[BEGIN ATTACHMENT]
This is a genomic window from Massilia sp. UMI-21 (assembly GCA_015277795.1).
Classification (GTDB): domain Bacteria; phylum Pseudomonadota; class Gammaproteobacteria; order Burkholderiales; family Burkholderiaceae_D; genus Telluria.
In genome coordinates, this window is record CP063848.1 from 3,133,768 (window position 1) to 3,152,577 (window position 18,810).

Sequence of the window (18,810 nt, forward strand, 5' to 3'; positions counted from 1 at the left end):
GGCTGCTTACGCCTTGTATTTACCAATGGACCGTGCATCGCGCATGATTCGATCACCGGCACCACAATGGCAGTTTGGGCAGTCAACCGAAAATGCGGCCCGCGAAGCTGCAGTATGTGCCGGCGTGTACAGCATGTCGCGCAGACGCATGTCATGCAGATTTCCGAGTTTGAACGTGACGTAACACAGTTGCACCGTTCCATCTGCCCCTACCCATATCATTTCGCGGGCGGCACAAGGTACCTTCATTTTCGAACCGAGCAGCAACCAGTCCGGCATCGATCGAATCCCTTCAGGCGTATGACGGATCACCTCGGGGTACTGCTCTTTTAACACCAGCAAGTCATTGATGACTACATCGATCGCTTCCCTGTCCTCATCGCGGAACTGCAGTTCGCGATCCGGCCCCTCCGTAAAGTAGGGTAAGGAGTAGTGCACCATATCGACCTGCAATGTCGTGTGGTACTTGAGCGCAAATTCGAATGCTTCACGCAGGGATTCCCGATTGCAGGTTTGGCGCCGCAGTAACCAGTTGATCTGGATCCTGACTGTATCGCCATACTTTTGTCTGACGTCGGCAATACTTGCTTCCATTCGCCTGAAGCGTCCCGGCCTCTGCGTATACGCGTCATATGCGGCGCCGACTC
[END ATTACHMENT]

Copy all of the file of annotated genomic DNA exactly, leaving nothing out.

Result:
This is a genomic window from Massilia sp. UMI-21 (assembly GCA_015277795.1).
Classification (GTDB): domain Bacteria; phylum Pseudomonadota; class Gammaproteobacteria; order Burkholderiales; family Burkholderiaceae_D; genus Telluria.
In genome coordinates, this window is record CP063848.1 from 3,133,768 (window position 1) to 3,152,577 (window position 18,810).

Sequence of the window (18,810 nt, forward strand, 5' to 3'; positions counted from 1 at the left end):
GGCTGCTTACGCCTTGTATTTACCAATGGACCGTGCATCGCGCATGATTCGATCACCGGCACCACAATGGCAGTTTGGGCAGTCAACCGAAAATGCGGCCCGCGAAGCTGCAGTATGTGCCGGCGTGTACAGCATGTCGCGCAGACGCATGTCATGCAGATTTCCGAGTTTGAACGTGACGTAACACAGTTGCACCGTTCCATCTGCCCCTACCCATATCATTTCGCGGGCGGCACAAGGTACCTTCATTTTCGAACCGAGCAGCAACCAGTCCGGCATCGATCGAATCCCTTCAGGCGTATGACGGATCACCTCGGGGTACTGCTCTTTTAACACCAGCAAGTCATTGATGACTACATCGATCGCTTCCCTGTCCTCATCGCGGAACTGCAGTTCGCGATCCGGCCCCTCCGTAAAGTAGGGTAAGGAGTAGTGCACCATATCGACCTGCAATGTCGTGTGGTACTTGAGCGCAAATTCGAATGCTTCACGCAGGGATTCCCGATTGCAGGTTTGGCGCCGCAGTAACCAGTTGATCTGGATCCTGACTGTATCGCCATACTTTTGTCTGACGTCGGCAATACTTGCTTCCATTCGCCTGAAGCGTCCCGGCCTCTGCGTATACGCGTCATATGCGGCGCCGACTC